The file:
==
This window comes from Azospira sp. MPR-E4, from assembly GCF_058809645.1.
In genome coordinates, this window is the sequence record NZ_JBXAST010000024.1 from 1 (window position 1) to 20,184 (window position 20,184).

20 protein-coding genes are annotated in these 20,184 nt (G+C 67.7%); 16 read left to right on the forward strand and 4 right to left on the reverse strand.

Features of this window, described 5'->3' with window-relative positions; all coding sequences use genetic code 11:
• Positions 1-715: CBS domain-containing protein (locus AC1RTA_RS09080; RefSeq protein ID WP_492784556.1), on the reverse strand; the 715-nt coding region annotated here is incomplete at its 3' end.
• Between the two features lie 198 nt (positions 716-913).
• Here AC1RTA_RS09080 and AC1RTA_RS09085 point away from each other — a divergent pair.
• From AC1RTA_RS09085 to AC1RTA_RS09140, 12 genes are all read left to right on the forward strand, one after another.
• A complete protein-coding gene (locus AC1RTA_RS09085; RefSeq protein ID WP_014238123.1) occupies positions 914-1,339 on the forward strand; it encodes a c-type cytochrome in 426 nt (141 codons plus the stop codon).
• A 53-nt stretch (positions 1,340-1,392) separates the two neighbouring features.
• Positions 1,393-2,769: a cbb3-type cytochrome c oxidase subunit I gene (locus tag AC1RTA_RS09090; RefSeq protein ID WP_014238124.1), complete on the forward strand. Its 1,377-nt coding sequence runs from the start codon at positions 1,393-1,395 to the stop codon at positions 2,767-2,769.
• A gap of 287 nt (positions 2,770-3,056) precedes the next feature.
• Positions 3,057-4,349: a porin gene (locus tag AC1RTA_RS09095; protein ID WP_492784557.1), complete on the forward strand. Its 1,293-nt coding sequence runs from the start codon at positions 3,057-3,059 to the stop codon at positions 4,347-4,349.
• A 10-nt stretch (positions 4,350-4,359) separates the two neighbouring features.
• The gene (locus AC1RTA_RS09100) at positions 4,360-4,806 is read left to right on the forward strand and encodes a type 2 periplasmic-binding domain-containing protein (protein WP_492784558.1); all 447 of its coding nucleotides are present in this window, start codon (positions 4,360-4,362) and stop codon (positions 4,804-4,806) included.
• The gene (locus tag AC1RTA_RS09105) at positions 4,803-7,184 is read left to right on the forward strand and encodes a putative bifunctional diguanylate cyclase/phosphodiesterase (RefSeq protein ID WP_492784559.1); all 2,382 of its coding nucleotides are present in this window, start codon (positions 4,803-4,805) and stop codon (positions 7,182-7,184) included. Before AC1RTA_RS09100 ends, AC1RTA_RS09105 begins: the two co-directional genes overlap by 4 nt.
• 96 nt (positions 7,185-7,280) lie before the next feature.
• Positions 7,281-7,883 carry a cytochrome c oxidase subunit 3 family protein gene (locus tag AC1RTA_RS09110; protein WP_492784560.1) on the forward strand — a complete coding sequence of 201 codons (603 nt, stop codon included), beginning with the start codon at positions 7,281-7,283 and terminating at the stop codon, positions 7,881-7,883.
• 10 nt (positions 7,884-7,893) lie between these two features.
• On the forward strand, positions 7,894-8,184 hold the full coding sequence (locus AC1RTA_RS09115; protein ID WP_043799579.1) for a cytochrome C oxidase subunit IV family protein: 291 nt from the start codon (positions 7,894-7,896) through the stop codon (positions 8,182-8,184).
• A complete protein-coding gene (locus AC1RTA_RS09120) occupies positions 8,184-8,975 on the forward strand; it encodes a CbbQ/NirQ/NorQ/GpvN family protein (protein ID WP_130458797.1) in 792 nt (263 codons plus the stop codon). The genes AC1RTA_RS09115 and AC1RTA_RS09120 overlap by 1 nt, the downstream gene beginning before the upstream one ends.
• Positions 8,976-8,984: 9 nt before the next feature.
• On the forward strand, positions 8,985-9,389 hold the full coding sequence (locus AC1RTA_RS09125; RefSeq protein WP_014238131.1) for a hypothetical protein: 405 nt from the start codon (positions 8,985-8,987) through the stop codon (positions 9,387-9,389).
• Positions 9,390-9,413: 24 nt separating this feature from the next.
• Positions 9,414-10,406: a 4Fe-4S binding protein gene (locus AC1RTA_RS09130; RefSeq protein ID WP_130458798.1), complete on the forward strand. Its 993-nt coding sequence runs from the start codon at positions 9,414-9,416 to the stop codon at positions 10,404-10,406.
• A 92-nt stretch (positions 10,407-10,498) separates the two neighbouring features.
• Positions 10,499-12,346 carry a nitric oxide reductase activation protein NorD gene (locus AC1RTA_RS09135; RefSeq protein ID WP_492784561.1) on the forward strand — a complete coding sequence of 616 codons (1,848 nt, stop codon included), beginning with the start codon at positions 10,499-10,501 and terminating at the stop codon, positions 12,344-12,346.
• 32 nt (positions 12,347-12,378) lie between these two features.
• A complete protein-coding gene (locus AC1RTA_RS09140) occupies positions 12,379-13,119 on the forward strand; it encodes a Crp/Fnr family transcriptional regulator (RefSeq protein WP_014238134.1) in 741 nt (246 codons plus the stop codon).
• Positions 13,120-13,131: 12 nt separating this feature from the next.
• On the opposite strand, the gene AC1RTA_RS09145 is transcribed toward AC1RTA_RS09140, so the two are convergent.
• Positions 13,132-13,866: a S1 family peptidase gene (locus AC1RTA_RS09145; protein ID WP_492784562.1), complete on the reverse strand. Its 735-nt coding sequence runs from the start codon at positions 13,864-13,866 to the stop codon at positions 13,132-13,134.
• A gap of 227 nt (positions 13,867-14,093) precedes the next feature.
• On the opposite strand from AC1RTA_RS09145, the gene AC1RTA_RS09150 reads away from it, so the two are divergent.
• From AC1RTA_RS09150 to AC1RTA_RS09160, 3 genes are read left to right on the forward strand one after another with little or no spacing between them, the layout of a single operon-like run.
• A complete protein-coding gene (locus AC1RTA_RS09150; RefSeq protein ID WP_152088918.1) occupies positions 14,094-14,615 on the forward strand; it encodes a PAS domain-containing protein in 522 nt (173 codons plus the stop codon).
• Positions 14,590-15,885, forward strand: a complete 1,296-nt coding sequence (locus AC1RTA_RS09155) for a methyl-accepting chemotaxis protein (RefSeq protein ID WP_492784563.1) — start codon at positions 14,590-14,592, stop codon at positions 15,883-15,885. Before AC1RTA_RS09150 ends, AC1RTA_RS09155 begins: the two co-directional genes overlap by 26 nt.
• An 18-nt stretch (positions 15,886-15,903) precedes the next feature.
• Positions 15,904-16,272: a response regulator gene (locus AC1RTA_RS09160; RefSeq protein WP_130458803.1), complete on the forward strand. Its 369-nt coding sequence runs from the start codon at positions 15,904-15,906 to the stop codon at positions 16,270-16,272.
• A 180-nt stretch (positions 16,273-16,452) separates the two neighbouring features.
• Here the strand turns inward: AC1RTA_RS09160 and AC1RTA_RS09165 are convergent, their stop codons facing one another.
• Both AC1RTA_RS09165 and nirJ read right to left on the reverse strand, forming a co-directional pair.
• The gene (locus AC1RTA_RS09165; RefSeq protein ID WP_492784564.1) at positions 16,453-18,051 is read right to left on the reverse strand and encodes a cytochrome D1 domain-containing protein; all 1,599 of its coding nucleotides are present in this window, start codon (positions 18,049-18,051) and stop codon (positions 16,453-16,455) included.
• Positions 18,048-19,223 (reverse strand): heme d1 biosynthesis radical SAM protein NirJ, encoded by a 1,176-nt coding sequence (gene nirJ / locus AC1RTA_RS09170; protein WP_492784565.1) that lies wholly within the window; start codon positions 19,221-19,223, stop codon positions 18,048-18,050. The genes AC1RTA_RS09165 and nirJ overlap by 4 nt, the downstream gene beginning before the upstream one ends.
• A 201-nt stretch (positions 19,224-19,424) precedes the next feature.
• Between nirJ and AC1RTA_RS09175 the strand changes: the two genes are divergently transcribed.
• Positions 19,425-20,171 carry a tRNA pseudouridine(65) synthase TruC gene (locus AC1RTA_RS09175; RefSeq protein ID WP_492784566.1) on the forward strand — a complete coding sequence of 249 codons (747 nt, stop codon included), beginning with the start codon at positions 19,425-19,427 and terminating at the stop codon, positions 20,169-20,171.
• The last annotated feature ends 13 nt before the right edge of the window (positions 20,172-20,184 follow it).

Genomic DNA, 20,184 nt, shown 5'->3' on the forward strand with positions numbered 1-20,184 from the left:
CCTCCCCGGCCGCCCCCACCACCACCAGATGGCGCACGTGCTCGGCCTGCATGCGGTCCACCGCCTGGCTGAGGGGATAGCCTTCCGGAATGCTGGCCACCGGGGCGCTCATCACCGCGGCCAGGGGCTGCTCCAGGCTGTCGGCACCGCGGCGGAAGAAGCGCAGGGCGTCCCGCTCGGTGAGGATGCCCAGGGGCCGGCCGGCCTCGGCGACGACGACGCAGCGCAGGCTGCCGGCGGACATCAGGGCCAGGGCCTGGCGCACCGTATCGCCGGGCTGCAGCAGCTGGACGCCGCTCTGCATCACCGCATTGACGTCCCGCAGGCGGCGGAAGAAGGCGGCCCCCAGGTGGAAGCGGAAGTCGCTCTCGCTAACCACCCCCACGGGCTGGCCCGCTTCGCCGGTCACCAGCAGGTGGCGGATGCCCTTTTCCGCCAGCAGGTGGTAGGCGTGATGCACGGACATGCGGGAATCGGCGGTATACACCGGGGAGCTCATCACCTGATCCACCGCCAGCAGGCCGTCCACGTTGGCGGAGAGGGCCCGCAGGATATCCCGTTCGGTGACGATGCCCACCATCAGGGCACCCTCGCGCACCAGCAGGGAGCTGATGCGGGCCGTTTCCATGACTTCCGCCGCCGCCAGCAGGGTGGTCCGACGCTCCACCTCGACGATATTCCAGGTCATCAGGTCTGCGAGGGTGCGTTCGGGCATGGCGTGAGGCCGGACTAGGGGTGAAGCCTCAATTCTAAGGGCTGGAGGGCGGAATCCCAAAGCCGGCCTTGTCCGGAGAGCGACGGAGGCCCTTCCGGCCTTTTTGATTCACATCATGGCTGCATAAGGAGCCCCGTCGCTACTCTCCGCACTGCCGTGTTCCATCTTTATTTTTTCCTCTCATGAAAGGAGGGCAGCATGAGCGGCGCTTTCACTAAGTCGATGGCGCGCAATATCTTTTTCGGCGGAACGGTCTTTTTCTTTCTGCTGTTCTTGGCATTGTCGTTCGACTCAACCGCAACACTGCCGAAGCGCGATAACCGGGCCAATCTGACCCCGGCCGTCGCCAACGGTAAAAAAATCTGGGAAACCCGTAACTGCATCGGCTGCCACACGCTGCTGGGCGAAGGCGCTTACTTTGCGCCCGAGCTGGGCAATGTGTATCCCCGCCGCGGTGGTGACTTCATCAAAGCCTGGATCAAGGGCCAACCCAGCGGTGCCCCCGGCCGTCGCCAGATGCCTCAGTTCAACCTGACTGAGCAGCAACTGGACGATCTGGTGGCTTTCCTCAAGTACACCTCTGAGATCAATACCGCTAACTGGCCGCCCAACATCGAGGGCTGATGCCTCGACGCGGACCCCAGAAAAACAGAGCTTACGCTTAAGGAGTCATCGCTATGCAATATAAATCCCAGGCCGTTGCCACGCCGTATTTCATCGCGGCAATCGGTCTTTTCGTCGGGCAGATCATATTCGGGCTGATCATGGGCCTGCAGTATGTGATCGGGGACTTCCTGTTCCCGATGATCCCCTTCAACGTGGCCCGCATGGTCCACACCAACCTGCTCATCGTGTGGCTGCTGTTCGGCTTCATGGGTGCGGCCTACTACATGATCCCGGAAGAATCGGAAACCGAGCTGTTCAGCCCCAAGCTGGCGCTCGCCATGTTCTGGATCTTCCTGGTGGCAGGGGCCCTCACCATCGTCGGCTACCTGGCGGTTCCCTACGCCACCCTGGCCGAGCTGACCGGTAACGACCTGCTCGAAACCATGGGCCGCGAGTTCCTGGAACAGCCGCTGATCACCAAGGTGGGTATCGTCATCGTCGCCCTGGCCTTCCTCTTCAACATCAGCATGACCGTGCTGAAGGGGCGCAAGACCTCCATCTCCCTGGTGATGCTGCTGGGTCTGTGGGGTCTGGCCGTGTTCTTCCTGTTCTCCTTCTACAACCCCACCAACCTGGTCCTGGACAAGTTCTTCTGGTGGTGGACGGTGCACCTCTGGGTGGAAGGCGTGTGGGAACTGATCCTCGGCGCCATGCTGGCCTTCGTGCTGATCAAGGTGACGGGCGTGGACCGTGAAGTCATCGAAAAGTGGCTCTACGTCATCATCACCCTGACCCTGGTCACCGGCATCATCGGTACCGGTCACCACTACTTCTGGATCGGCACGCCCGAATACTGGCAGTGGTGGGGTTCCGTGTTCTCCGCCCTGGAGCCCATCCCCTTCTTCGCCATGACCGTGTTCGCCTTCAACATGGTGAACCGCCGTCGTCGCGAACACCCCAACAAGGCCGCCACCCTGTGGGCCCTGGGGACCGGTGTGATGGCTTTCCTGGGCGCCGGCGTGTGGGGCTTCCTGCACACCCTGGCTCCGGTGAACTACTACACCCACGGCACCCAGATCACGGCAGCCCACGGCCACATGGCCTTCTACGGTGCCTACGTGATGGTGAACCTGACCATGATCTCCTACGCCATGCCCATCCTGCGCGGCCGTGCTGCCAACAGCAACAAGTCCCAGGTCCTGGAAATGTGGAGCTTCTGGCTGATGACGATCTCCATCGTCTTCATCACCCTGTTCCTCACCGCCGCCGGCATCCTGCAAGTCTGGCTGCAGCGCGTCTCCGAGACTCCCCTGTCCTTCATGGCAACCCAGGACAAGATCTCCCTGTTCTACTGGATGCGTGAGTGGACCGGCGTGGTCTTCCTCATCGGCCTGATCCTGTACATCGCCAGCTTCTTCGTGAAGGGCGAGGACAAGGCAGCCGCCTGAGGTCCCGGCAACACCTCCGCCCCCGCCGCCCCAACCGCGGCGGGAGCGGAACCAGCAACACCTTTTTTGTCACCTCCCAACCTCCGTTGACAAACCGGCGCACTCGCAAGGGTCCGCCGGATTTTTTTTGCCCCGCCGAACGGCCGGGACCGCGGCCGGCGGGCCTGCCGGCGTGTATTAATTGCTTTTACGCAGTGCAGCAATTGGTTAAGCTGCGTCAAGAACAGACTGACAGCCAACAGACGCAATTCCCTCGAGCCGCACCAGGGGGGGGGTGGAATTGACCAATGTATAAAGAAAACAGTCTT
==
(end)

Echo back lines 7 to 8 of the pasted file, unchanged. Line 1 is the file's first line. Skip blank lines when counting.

• Here AC1RTA_RS09080 and AC1RTA_RS09085 point away from each other — a divergent pair.
• From AC1RTA_RS09085 to AC1RTA_RS09140, 12 genes are all read left to right on the forward strand, one after another.